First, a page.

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Lord Henley: My Lords, on that point perhaps this may be a suitable moment to ask the noble and learned Lord whether he would agree to this suggestion. He has been most conscientious in the replies he has given and has covered a great many points put forward by Members on all sides of the House. However, we would like the guarantee that he will answer by letter all the points which he was not able to deal with. He might then find that it would speed up the Committee stage process, since he said that many points would be more appropriately left to that stage. If he or his noble friend

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could write to noble Lords on points not covered, then I and probably other Members of the House, including the noble Viscount, Lord Tenby, would be grateful.

Lord Falconer of Thoroton: My Lords, we would be willing to do that. We shall have to go through Hansard and see which points it will be appropriate to answer. But, in principle, we would do that and one hopes that it would shorten the Committee stage of the Bill.

In the light of that, perhaps I can deal with two further matters of principle that formed an important subject of debate. The first is that a considerable number of questions were asked and points made in relation to racially aggravated offences. It would be fair to say that there was a broad welcome for legislation on racially aggravated offences. Some people asked if it was necessary and, if not, why were the Government introducing it.

The Bill makes two important improvements to the current law. It increases maximum sentences in relation to racially aggravated crime. Also, it creates the offence of a racially aggravated crime. Those new crimes are in the Bill in order to underline the importance that this Government attach to stamping out racially aggravated crime. The effect of including the provision in the Bill and making it a crime is that it will compel the evidence gatherers in specific cases to focus upon the issue of racial aggravation in respect of those matters. We believe that that is a good thing and an important message to send to the world.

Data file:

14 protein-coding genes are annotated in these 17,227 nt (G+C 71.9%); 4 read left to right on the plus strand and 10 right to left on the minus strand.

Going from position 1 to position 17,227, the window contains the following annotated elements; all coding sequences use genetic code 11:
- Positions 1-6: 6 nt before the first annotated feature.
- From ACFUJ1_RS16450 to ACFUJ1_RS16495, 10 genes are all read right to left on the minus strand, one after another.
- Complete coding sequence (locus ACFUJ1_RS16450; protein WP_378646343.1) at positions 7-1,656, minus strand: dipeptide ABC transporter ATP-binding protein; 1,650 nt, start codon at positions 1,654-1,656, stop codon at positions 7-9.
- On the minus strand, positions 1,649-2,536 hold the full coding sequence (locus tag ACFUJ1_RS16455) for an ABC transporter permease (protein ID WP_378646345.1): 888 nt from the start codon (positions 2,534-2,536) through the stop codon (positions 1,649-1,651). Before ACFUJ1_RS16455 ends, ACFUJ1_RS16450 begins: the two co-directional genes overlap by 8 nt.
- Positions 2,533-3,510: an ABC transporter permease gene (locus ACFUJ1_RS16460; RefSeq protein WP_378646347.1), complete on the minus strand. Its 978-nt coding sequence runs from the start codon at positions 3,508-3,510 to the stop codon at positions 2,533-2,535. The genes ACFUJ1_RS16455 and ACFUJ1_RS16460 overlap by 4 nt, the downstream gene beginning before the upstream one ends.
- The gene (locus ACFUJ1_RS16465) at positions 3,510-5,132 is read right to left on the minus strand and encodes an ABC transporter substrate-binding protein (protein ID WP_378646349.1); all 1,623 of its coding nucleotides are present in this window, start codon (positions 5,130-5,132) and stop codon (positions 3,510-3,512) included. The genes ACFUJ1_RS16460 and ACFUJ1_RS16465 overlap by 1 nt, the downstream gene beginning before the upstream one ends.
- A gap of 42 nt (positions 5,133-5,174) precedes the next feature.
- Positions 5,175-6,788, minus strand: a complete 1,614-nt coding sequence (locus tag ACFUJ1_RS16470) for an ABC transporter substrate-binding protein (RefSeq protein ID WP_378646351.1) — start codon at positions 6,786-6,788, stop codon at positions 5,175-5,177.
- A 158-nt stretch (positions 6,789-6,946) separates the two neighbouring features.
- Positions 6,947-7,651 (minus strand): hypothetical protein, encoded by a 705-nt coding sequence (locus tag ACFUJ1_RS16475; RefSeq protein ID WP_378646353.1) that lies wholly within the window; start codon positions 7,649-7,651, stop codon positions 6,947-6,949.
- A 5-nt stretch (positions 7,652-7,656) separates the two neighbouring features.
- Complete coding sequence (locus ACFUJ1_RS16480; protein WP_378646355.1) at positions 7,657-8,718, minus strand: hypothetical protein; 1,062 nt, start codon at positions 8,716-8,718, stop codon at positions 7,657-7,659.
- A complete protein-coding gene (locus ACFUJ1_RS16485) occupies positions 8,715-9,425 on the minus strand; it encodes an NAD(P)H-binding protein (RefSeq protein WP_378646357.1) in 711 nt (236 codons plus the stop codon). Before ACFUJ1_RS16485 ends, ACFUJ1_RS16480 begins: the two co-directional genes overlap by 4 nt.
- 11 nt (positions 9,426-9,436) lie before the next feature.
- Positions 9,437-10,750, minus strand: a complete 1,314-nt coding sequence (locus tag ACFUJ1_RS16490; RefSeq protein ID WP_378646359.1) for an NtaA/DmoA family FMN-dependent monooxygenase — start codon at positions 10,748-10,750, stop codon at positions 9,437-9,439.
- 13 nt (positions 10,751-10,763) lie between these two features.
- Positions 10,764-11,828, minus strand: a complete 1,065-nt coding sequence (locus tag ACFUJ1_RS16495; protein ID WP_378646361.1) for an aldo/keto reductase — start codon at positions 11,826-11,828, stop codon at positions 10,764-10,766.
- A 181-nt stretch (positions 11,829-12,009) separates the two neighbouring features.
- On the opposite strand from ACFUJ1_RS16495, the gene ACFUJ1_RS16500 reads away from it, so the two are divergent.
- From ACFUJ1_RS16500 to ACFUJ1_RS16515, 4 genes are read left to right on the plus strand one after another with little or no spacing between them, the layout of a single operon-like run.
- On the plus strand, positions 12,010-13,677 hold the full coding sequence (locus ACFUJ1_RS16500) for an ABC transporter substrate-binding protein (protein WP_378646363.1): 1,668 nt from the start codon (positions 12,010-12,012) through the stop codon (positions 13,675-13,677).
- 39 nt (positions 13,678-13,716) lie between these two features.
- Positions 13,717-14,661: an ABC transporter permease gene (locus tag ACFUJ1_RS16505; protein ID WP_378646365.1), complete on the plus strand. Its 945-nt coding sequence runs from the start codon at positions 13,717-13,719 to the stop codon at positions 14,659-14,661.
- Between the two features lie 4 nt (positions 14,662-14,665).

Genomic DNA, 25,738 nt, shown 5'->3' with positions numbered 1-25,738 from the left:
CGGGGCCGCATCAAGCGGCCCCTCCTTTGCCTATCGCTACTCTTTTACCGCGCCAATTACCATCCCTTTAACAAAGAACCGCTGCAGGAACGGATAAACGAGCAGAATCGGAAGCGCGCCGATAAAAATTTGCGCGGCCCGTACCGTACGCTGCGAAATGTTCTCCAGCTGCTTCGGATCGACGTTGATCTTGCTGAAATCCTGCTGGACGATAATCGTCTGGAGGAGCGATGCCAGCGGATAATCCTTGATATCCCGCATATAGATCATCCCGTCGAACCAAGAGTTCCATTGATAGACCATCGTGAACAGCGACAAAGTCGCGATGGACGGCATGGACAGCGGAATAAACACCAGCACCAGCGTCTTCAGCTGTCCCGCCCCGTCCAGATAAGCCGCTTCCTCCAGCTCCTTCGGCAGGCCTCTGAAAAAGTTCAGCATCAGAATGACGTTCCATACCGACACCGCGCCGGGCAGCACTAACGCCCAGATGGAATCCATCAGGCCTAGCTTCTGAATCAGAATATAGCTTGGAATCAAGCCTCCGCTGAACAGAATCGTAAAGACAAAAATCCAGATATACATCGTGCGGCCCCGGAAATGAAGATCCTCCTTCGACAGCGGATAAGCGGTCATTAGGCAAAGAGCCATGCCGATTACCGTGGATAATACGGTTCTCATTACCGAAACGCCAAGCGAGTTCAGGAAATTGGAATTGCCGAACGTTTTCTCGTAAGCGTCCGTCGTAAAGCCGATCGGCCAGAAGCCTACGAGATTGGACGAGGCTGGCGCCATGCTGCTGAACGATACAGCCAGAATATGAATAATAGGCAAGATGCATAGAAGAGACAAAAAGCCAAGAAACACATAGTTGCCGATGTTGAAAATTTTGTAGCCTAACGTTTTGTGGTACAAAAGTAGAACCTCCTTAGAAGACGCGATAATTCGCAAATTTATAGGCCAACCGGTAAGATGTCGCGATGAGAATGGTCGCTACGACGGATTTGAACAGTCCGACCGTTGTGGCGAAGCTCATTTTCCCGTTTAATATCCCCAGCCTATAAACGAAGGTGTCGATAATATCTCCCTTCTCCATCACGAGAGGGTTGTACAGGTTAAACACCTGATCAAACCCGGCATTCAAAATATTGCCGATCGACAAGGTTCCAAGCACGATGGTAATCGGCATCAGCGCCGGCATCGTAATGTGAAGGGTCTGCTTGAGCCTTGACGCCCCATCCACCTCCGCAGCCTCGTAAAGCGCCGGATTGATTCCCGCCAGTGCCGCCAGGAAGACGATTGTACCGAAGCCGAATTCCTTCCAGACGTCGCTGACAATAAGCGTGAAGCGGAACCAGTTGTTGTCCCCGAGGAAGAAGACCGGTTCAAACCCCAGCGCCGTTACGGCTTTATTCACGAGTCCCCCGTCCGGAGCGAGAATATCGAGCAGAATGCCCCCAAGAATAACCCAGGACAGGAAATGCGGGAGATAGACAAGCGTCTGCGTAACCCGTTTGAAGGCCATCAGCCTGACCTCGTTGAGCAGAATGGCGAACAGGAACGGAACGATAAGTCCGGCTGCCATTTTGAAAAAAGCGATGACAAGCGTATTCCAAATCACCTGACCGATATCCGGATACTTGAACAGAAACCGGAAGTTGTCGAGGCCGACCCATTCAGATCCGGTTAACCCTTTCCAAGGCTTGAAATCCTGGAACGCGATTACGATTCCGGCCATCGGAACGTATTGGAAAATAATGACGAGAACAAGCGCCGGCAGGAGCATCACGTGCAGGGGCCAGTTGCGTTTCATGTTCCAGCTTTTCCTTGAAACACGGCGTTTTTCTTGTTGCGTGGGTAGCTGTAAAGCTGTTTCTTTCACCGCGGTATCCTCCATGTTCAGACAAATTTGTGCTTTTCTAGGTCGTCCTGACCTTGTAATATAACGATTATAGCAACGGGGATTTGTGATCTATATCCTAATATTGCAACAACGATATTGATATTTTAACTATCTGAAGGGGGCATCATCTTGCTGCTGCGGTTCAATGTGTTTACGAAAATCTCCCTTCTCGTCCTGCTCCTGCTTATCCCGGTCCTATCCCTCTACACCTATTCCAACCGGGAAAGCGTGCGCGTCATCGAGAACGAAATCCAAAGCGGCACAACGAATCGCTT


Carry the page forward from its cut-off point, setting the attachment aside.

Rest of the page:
The noble Baroness, Lady Flather, asked why it does not apply to all crimes. Practically speaking, one cannot attach racial aggravation as an element to every crime. However, Section 68 of the Bill says that in all crimes racial aggravation will be a factor that can increase the sentence. We therefore believe that we have gone a significant way to meet what the noble Baroness, Lady Flather, would wish.

We note and take account of what the noble Baroness, Lady Amos, said: that is, that effective implementation is important. We agree with that and will bear that very much in mind. We believe that these provisions make a real difference; it is worthwhile to include them in the Bill and therefore we intend to proceed with them.

In relation to Scotland, I take on board what was said by the noble Baroness, Lady Anelay, and stray into Scottish law with considerable reluctance. We are aware that certain elements of the legal order--if I may call it that--suggested that there was no need for this Bill in Scotland. However, certain parts of the community in Scotland, in particular ethnic groups, felt that it would be worthwhile to introduce this provision into Scotland. Taking full account of the consultation we had, including the remarks of the noble and learned Lord, Lord Rodger of Earlsferry, we nevertheless decided that it was an appropriate course to take.

The noble Earl, Lord Mar and Kellie, felt that we should not be legislating at all in relation to Scotland because of the impending devolution Bill. That is one view. But, as it will be two years before the Scottish parliament is capable of passing any sort of Bill, that